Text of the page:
Telepresence after death: Son races deceased father’s ghost in Xbox racer, makes internet cry

[An interesting example of ‘telepresence after death’ (Lombard & Selverian) from Polygon]

Rally Sport Challenge graphic

Son races deceased father’s ghost in Xbox racer, makes internet cry

By Danielle Riendeau on Jul 23, 2014

This is the most heart-warming video game ghost story I’ve ever heard. According to a post on Motoramic, a YouTube commenter that goes by 00WARTHERAPY00 shared a supernaturally touching story about racing their father’s ghost in Xbox racer RalliSport Challenge, 10 years after he had passed.

On a spooky note — The Besties actually conceived of this very scenario years before this happened — check out their total pre-cog moment starting at 33:45.

Note: spelling and punctuation have been preserved from the post:

Well, when i was 4, my dad bought a trusty XBox. you know, the first, ruggedy, blocky one from 2001. we had tons and tons and tons of fun playing all kinds of games together – until he died, when i was just 6.

i couldnt touch that console for 10 years.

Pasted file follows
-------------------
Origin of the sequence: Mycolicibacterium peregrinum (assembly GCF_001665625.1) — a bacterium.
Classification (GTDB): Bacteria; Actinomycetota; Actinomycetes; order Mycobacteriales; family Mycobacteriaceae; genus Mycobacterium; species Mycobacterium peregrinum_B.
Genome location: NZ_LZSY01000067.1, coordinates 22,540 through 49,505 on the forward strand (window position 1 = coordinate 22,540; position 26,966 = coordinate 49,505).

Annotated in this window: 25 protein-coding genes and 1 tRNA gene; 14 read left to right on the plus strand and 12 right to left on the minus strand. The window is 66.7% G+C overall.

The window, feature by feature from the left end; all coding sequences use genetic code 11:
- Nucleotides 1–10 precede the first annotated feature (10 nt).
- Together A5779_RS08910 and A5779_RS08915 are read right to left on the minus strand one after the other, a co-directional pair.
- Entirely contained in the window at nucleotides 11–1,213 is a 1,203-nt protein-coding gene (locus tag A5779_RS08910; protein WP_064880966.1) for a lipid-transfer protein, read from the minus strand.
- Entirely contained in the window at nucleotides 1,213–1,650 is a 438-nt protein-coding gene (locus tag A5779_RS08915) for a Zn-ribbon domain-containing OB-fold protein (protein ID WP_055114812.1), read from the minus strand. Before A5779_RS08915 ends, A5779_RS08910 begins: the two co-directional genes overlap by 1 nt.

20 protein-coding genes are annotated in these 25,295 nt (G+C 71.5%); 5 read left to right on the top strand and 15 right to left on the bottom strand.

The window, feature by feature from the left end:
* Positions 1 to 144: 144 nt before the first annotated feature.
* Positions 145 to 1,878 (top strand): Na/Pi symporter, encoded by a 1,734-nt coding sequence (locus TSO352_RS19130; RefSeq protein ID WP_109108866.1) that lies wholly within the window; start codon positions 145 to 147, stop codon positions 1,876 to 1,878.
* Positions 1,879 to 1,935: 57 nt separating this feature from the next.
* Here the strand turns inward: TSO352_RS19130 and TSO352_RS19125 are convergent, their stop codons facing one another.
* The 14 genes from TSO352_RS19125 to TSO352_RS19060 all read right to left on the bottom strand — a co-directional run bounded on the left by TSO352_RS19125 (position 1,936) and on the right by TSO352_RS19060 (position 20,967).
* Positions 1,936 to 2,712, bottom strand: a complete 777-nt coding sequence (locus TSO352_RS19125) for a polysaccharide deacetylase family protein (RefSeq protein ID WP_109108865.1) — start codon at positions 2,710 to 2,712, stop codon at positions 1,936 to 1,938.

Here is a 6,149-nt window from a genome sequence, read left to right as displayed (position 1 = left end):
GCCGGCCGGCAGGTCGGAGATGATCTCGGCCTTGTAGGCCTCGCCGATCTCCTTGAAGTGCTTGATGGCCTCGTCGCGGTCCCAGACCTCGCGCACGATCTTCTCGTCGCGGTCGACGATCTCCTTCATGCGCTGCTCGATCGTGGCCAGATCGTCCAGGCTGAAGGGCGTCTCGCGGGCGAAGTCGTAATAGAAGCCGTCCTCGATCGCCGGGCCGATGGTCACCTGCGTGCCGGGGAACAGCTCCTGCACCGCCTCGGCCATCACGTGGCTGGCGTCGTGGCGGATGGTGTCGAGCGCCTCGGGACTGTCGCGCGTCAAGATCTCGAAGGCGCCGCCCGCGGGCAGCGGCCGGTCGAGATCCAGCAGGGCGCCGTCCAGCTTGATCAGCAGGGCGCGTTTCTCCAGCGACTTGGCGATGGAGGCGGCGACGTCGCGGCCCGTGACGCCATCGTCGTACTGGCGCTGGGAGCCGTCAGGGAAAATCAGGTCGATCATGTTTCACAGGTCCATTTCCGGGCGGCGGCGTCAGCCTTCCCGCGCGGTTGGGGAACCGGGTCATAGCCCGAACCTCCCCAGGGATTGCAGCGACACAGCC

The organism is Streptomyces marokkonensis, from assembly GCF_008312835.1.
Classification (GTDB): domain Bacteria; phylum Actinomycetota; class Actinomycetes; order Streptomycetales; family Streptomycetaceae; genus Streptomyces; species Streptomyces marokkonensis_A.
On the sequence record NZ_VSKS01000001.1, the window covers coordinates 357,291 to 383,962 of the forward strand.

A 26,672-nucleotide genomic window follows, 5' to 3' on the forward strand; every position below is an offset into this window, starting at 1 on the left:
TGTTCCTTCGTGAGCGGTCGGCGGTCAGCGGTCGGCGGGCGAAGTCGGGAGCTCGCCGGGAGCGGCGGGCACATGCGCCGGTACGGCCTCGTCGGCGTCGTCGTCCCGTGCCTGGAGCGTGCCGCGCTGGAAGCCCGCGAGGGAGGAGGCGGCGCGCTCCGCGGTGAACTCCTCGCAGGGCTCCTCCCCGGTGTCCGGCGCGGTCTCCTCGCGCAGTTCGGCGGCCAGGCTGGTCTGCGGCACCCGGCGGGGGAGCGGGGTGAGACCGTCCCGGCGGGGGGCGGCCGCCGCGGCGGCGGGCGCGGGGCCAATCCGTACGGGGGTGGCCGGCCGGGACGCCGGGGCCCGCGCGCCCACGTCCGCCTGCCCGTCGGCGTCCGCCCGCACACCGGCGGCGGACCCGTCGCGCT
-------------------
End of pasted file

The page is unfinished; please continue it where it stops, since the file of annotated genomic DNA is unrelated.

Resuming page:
but once i did, i noticed something.

we used to play a racing game, Rally Sports Challenge. actually pretty awesome for the time it came.

and once i started meddling around… i found a GHOST.


you know, when a time race happens, that the fastest lap so far gets recorded as a ghost driver? yep, you guessed it – his ghost still rolls around the track today.

and so i played and played, and played, untill i was almost able to beat the ghost. until one day i got ahead of it, i surpassed it, and…

i stopped right in front of the finish line, just to ensure i wouldnt delete it.


Judging from subsequent comments, 00WARTHERAPY00 wasn’t necessarily looking for attention with their comment, they just wanted to share the story.

The NeoGAF thread I spied this on was ripe with crying gifs and personal stories from other gamers. It’s a nice reminder, especially given the toxicity of some aspects of game culture, of the humanity behind games and their place as a hobby we can share with one another.

Via Motoramic, NeoGAF

[A TIME story on the same topic concludes with this: “I couldn’t locate that comment in the YouTube story, but I was able to track it back to an Imgur capture someone posted to a Reddit thread (a month old — this story isn’t breaking, and the PBS YouTube video ran back in May), which itself contains several moving stories by various users of their interactions with lost loved ones through left-behind, gaming-related experiences.”]


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